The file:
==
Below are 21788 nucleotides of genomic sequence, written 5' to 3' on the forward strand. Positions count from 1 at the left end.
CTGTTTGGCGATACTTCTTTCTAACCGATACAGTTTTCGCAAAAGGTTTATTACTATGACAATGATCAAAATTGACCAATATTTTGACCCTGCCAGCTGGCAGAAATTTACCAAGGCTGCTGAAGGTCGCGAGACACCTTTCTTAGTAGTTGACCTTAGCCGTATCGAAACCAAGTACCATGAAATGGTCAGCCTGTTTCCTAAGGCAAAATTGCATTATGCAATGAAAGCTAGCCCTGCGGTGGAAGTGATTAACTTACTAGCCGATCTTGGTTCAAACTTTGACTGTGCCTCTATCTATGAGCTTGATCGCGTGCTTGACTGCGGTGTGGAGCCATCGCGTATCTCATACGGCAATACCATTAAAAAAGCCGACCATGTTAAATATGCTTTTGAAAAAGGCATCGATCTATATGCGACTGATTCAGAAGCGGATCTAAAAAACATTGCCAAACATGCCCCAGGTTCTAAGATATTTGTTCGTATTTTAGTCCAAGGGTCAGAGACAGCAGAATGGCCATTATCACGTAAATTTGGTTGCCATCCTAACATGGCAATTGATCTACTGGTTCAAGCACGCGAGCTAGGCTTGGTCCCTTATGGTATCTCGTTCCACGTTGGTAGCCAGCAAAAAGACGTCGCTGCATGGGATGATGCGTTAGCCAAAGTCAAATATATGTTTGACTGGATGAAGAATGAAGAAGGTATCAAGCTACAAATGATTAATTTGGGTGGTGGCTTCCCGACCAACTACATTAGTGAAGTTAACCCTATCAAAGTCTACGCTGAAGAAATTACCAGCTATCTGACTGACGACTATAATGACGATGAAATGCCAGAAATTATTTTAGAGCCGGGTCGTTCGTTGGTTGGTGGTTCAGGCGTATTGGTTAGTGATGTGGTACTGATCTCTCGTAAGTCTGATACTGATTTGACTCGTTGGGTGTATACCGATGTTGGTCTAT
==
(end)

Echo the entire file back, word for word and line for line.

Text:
Below are 21788 nucleotides of genomic sequence, written 5' to 3' on the forward strand. Positions count from 1 at the left end.
CTGTTTGGCGATACTTCTTTCTAACCGATACAGTTTTCGCAAAAGGTTTATTACTATGACAATGATCAAAATTGACCAATATTTTGACCCTGCCAGCTGGCAGAAATTTACCAAGGCTGCTGAAGGTCGCGAGACACCTTTCTTAGTAGTTGACCTTAGCCGTATCGAAACCAAGTACCATGAAATGGTCAGCCTGTTTCCTAAGGCAAAATTGCATTATGCAATGAAAGCTAGCCCTGCGGTGGAAGTGATTAACTTACTAGCCGATCTTGGTTCAAACTTTGACTGTGCCTCTATCTATGAGCTTGATCGCGTGCTTGACTGCGGTGTGGAGCCATCGCGTATCTCATACGGCAATACCATTAAAAAAGCCGACCATGTTAAATATGCTTTTGAAAAAGGCATCGATCTATATGCGACTGATTCAGAAGCGGATCTAAAAAACATTGCCAAACATGCCCCAGGTTCTAAGATATTTGTTCGTATTTTAGTCCAAGGGTCAGAGACAGCAGAATGGCCATTATCACGTAAATTTGGTTGCCATCCTAACATGGCAATTGATCTACTGGTTCAAGCACGCGAGCTAGGCTTGGTCCCTTATGGTATCTCGTTCCACGTTGGTAGCCAGCAAAAAGACGTCGCTGCATGGGATGATGCGTTAGCCAAAGTCAAATATATGTTTGACTGGATGAAGAATGAAGAAGGTATCAAGCTACAAATGATTAATTTGGGTGGTGGCTTCCCGACCAACTACATTAGTGAAGTTAACCCTATCAAAGTCTACGCTGAAGAAATTACCAGCTATCTGACTGACGACTATAATGACGATGAAATGCCAGAAATTATTTTAGAGCCGGGTCGTTCGTTGGTTGGTGGTTCAGGCGTATTGGTTAGTGATGTGGTACTGATCTCTCGTAAGTCTGATACTGATTTGACTCGTTGGGTGTATACCGATGTTGGTCTAT